Saturday, July 3, 2010
Surname Saturday...House Miscellaneous Document 46 (42-2)
In January of 1872; almost six years following their emancipation; approximately three hundred Choctaw and Chickasaw freedmen petitioned the United States Congress to forfeit the $300,000 negotiated in the Treaty of 1866 and pay it to the “freedmen of the Choctaw and Chickasaw Nation.”
This is probably one of the first actions by a group of freedmen indicating they were willing to forgo citizenship in either nation because the tribes failed to adopt them as citizens according to the treaty.
Many people fantasize about the relationship between Native Americans and “African-Americans” as if it was based on some mutual admiration. The truth about the relationship of the former slaves of the Choctaw and Chickasaw nations was a bit more complex and adversarial to say the least.
“Your petitioners claim that the Choctaw Nation, in refusing to ratify the third article of the treaty of 1866, forfeited all right and claim to the $300,000, as specified therein, and ask that said $300,000 may be paid to the freedmen of the Choctaw and Chickasaw Nation.”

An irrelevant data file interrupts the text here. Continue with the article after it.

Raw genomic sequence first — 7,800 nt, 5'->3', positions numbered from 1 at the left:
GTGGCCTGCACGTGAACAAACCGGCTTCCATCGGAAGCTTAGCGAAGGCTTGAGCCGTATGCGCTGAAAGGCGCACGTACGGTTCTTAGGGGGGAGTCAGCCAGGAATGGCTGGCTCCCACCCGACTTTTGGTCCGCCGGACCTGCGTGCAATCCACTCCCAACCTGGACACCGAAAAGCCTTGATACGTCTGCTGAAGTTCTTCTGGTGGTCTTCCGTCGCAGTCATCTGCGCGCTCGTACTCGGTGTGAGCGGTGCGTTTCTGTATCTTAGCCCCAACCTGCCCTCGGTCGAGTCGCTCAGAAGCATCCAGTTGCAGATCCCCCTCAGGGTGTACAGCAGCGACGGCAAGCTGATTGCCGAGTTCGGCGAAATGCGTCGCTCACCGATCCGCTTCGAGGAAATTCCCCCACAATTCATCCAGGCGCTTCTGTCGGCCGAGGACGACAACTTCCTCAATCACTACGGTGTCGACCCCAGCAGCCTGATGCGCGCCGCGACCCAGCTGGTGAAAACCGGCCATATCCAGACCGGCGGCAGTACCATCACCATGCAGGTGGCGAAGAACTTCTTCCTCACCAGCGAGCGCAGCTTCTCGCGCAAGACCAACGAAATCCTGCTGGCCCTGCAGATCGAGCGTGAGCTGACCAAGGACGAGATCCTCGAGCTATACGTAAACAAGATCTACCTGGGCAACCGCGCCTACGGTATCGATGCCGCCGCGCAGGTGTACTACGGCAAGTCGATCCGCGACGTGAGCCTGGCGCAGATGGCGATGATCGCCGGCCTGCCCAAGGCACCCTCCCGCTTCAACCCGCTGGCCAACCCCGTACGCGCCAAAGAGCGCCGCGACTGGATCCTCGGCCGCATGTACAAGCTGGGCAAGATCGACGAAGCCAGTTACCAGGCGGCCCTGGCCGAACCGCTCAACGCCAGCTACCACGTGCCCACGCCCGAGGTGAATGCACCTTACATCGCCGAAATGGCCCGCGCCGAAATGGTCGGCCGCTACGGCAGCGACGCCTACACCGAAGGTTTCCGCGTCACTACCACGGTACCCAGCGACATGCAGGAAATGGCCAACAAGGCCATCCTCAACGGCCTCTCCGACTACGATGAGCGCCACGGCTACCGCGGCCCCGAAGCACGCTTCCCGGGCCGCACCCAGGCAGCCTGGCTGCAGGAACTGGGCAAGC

The two petitions to Congress provide a window into the history of Choctaw and Chickasaw Freedmen that has to be explored for other ramifications. Naturally people will ask the question on if the Chickasaw legislature passed an act to adopt their former slaves why Congress didn’t ratify it.
What about the people involved in this action? Who were they? Is it possible to identify them and their family today? This may be the greatest contribution the document provides family historians as well as genealogist. There are four pages of names of the head of household printed in this document, they represent over three hundred individuals and we can determine if some of them survived to be included in the Dawes enrollment process a quarter century later.